Sorting Out Hamilton County's Election Day Mess May Take Time
Tuesday, over 198,000 Hamilton County voters checked in at their polling places and were processed with the brand-new electronic poll books and had absolutely no problems whatsoever.
They checked in; they voted; they went home with a “I voted” sticker for their lapels and shirt pockets.
But for a relative handful of voters – no one is quite sure yet how many, but board of elections officials call it a “significant number” – the new system caused a major headache and that ended up with several thousand more voters than usual casting provisional ballots; and, perhaps, disenfranchised some – probably because they got fed up with waiting and left the polling places.
The debut of “e-polling” – the use of electronic poll books – was a pretty good example of Murphy’s Law in action – Anything that can go wrong, will go wrong.
The board of elections had paid a company named Tenex $1.4 million for the e-polling system – money the board had been squirreling away for a number of years in anticipation of switching from paper poll books to electronic ones.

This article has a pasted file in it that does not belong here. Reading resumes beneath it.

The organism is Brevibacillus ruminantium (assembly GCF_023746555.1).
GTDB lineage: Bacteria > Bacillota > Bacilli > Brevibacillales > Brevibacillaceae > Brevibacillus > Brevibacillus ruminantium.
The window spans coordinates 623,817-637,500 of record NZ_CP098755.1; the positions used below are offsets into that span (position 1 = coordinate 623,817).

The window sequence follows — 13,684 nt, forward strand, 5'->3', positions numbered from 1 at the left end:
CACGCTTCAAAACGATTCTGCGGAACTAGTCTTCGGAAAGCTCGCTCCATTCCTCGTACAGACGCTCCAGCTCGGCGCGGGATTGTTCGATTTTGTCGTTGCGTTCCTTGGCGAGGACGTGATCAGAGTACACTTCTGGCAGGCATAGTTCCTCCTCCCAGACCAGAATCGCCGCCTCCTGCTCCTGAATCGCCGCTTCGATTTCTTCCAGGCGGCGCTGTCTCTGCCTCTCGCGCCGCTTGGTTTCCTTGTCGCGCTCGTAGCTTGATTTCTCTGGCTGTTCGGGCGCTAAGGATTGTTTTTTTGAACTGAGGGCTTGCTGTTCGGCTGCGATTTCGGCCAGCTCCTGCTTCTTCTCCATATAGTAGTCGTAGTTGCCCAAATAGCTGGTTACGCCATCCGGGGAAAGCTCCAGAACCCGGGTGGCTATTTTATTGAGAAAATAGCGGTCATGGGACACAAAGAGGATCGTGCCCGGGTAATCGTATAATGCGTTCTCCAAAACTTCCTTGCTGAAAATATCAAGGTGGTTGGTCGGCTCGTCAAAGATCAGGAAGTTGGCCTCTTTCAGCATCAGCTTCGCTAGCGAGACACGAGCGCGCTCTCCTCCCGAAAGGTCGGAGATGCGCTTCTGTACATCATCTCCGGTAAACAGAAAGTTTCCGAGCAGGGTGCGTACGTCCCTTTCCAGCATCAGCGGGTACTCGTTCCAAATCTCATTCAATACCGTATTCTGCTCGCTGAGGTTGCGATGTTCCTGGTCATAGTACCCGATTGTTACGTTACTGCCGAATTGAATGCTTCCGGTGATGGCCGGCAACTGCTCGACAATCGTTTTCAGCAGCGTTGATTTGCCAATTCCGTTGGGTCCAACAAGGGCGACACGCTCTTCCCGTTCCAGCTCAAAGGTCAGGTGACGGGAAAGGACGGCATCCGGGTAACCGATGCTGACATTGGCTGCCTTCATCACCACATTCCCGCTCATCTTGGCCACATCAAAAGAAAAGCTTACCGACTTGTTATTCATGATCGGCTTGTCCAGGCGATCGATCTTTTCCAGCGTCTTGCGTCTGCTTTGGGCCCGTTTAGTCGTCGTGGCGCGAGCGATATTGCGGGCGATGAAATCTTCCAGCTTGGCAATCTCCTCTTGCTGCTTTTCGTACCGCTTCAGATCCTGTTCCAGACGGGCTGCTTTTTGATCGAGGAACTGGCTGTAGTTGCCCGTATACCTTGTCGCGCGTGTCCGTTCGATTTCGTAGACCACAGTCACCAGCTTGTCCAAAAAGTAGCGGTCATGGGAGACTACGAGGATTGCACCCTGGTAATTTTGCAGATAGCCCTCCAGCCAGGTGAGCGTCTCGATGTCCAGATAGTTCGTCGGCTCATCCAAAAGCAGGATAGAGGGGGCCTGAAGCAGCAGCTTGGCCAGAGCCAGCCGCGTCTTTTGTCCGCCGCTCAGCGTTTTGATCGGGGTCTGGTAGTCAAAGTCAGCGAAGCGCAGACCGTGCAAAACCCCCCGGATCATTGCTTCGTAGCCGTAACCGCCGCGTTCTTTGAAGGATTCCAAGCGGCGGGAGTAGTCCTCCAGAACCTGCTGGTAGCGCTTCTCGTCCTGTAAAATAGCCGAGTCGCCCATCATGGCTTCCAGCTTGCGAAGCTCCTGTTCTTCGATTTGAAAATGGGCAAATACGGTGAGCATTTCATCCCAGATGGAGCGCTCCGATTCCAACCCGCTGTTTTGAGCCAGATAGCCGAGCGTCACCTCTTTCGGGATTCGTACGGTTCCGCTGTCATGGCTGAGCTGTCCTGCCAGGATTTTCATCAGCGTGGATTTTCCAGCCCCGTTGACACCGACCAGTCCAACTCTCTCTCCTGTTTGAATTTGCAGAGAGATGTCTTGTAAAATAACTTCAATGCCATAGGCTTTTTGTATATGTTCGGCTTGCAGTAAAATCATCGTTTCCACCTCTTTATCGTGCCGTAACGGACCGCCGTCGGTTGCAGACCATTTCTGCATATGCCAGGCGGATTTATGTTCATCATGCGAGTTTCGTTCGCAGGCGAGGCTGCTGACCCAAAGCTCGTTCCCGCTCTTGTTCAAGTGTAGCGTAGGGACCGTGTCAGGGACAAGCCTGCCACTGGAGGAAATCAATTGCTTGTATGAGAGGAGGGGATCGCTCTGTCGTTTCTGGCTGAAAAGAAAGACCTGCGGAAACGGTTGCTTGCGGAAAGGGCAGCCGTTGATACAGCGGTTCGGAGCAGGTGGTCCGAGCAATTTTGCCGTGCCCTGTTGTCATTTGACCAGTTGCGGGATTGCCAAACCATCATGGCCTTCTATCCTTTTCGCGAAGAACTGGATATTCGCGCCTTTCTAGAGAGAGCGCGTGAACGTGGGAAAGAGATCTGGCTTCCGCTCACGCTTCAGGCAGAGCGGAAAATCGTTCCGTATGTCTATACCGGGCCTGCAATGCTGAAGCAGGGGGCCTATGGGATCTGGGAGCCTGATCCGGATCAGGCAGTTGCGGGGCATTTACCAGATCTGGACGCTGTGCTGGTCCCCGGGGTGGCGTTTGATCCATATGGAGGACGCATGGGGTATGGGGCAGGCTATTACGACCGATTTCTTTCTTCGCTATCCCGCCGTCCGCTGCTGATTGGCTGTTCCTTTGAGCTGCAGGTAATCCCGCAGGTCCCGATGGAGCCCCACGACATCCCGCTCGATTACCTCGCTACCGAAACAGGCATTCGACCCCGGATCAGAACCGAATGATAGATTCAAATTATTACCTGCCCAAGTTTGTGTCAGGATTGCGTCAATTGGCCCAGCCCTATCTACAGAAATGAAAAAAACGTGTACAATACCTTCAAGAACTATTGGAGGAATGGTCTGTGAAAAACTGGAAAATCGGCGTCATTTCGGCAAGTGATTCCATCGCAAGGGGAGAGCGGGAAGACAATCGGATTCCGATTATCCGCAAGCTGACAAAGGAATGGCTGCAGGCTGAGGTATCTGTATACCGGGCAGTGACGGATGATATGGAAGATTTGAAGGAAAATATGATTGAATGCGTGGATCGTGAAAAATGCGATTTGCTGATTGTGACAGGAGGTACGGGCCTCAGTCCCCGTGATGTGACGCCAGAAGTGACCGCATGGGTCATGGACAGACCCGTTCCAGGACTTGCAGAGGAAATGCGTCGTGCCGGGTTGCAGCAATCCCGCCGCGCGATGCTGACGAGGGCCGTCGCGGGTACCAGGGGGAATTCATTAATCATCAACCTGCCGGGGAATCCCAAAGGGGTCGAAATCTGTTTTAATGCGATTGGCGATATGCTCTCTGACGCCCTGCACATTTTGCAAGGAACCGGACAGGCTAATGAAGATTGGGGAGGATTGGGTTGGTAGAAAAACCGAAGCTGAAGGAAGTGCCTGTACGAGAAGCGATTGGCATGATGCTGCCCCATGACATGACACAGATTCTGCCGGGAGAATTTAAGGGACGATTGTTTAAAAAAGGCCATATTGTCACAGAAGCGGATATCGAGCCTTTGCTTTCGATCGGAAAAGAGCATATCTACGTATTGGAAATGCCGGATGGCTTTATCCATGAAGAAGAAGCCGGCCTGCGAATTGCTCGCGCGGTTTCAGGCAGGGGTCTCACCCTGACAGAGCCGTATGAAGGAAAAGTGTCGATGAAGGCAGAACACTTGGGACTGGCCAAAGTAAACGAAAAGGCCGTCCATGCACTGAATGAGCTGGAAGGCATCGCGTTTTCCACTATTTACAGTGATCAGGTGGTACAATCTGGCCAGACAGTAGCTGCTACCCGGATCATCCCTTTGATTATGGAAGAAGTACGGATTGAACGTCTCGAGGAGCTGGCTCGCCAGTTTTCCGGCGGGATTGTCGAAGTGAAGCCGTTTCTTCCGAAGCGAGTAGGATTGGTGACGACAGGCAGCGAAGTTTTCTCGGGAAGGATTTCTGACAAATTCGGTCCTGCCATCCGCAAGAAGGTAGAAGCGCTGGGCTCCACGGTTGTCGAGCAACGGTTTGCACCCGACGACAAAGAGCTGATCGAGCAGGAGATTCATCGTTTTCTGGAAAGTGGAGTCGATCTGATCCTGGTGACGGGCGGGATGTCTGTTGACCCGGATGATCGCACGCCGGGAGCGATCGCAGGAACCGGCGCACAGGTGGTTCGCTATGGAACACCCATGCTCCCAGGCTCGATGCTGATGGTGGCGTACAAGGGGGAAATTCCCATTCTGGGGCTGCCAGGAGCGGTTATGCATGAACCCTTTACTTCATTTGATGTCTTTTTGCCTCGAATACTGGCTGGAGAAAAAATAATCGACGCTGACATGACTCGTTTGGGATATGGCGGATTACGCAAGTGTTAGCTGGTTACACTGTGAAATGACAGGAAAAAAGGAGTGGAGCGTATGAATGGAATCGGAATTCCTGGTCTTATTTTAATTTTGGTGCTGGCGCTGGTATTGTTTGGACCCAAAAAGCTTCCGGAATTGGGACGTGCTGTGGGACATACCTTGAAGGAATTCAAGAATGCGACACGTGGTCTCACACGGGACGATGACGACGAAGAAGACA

Some of the problems were clearly due to poll workers not following the training they were given; other problems were technical glitches with the e-poll system itself.
Poll workers in some polling precincts were throwing up their hands in frustration when voters names weren’t showing up in the electronic poll book after the voters’ IDs were scanned.
And so they resorted in many cases to handing the voter a provisional ballot, which is not counted until at least 10 days after the election.
In fact, 5.4 percent of Hamilton County voted by provisional ballot Tuesday, a higher percentage than any county in the state. That’s 11,547 of them, to be exact. Usually in Hamilton County, two to four percent of the ballots cast are provisional.
Every last one of them will be counted, assuming they were all filled out by registered voters, but, still, this is not the way the process is supposed to work.
“There were significant technical problems with the system,’’ said Tim Burke, the chairman of the Hamilton County Board of Elections and also the county Democratic Party chairman. “We don’t fully know the extent of them yet. That’s what we have to get to the bottom of. And we are going to get to the bottom of this.”
Friday, Ohio Secretary of State Jon Husted sent a letter to the Hamilton County board telling them to report back to him by Dec. 11 on their investigation. Burke said the board should be able to make that deadline.